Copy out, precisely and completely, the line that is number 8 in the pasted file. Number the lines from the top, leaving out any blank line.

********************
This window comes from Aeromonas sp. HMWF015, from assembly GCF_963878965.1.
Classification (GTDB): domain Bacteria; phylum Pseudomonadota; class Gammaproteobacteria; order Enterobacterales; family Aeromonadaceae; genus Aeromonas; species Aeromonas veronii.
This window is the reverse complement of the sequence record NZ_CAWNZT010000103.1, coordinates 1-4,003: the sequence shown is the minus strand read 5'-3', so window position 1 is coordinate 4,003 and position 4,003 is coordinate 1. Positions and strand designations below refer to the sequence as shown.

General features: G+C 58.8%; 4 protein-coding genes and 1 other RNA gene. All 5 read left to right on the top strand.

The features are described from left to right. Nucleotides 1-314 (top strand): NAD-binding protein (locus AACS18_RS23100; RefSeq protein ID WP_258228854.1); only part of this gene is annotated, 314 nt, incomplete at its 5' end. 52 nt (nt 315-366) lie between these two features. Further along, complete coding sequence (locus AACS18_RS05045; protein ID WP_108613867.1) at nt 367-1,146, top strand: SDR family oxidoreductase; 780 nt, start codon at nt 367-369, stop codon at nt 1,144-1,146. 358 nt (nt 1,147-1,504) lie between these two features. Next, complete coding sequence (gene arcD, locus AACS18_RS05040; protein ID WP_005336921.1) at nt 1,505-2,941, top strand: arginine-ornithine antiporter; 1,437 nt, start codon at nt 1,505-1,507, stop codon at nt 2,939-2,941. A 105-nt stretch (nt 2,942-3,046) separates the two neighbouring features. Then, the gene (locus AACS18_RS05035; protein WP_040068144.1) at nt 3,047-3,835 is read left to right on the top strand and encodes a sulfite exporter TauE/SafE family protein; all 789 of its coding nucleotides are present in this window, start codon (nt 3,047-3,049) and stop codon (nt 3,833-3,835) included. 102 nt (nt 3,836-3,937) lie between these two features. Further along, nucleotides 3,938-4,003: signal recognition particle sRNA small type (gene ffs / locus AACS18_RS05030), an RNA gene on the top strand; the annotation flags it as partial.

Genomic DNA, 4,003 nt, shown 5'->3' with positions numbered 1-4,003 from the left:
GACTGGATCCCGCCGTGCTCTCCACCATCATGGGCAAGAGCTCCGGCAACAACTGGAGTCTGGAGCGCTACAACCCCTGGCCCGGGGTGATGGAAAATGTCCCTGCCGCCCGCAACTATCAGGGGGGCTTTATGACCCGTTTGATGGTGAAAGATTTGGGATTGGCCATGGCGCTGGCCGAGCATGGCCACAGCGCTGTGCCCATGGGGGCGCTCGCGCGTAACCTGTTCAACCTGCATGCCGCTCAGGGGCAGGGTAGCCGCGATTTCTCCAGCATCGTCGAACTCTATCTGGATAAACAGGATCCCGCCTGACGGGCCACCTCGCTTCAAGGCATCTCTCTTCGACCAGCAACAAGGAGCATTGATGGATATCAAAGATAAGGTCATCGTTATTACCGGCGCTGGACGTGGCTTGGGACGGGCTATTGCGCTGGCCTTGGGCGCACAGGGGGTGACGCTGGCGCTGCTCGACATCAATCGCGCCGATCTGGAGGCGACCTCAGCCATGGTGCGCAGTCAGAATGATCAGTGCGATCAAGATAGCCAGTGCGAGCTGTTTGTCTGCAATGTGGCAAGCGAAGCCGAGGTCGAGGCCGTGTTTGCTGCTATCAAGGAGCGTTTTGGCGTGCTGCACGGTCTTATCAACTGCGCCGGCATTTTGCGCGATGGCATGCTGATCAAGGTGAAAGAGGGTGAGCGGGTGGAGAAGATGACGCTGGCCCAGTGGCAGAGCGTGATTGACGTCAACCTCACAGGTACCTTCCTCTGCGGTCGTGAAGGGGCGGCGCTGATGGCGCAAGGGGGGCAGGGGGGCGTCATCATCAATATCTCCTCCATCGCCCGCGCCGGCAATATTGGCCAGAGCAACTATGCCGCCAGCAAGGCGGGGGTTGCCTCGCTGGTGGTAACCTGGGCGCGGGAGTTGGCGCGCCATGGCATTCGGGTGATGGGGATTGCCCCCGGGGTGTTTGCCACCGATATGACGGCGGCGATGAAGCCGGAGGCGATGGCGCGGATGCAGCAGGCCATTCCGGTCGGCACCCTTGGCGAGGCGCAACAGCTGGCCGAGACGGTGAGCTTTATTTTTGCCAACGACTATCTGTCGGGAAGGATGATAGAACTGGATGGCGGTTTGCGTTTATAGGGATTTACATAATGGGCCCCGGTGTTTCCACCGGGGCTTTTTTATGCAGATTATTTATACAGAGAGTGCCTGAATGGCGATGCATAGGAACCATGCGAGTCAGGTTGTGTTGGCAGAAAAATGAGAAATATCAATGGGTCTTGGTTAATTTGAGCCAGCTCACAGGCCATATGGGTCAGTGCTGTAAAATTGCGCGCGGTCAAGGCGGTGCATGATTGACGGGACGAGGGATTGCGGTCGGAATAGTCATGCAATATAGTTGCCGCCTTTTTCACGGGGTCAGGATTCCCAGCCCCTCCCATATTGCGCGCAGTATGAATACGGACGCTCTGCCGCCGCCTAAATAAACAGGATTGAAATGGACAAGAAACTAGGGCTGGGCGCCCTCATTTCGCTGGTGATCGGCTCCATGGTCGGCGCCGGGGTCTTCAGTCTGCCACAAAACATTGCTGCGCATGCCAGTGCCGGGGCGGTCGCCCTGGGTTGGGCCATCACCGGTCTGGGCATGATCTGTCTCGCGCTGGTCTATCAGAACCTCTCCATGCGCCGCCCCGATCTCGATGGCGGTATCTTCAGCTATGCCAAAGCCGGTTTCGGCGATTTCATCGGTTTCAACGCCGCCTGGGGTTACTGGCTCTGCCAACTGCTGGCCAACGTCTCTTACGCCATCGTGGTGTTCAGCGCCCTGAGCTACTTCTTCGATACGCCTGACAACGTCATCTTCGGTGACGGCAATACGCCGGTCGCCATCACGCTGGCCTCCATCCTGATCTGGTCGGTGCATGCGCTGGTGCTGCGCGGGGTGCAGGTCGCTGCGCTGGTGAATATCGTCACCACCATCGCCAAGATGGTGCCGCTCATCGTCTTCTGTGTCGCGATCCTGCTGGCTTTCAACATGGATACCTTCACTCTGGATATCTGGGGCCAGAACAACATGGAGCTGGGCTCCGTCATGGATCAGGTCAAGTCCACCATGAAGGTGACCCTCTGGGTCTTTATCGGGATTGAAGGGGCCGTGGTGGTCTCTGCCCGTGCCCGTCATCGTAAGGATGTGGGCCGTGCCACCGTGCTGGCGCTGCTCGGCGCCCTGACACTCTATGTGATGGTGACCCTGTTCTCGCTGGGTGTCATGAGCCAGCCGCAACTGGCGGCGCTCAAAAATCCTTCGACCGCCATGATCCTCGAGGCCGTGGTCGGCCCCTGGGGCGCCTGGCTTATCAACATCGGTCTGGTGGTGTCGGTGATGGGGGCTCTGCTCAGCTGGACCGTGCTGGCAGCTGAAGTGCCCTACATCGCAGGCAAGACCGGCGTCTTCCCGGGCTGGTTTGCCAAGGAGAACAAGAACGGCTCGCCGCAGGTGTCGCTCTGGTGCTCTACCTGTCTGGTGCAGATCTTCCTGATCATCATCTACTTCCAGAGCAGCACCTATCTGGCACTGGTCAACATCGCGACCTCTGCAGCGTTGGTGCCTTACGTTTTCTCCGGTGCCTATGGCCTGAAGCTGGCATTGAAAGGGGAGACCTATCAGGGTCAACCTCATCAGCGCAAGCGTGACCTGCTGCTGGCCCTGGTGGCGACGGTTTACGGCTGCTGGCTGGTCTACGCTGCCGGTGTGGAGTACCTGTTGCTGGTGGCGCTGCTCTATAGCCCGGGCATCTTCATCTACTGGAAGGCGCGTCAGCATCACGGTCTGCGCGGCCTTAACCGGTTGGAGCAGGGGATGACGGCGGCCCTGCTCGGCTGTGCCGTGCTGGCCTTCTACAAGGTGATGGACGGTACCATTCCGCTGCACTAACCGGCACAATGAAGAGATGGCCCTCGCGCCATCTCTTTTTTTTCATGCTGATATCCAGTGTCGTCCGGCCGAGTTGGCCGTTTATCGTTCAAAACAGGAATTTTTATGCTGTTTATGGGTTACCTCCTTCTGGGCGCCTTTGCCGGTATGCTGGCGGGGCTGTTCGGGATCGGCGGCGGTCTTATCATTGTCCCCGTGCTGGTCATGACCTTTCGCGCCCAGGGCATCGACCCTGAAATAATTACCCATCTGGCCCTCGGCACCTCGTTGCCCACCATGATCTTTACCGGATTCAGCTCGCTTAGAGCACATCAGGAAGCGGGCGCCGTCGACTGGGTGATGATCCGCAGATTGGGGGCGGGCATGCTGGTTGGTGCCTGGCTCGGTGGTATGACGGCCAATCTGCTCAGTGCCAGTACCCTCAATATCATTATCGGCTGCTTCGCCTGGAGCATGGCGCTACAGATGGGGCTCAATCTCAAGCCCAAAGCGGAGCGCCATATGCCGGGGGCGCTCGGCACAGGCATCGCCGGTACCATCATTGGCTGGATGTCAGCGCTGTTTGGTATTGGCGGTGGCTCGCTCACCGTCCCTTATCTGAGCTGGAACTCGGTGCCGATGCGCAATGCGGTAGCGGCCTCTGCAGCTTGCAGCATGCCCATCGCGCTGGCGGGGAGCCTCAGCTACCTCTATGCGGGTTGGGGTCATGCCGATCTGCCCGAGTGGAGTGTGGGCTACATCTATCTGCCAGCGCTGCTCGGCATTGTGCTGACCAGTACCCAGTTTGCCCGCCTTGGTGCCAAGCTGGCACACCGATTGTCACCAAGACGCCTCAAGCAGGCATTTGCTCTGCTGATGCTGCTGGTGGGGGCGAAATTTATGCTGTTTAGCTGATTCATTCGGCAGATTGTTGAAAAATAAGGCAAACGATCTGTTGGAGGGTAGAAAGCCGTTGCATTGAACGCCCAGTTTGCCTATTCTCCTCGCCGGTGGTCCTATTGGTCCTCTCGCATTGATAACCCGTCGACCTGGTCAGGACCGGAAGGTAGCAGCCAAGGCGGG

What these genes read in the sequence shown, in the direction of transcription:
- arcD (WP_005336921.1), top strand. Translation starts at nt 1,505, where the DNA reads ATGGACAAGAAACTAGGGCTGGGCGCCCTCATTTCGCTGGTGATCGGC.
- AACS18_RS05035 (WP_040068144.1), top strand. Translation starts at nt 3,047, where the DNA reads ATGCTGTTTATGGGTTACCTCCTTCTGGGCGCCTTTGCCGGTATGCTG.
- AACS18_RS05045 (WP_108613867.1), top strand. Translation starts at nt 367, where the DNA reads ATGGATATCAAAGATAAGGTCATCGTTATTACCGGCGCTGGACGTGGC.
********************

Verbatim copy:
What these genes read in the sequence shown, in the direction of transcription: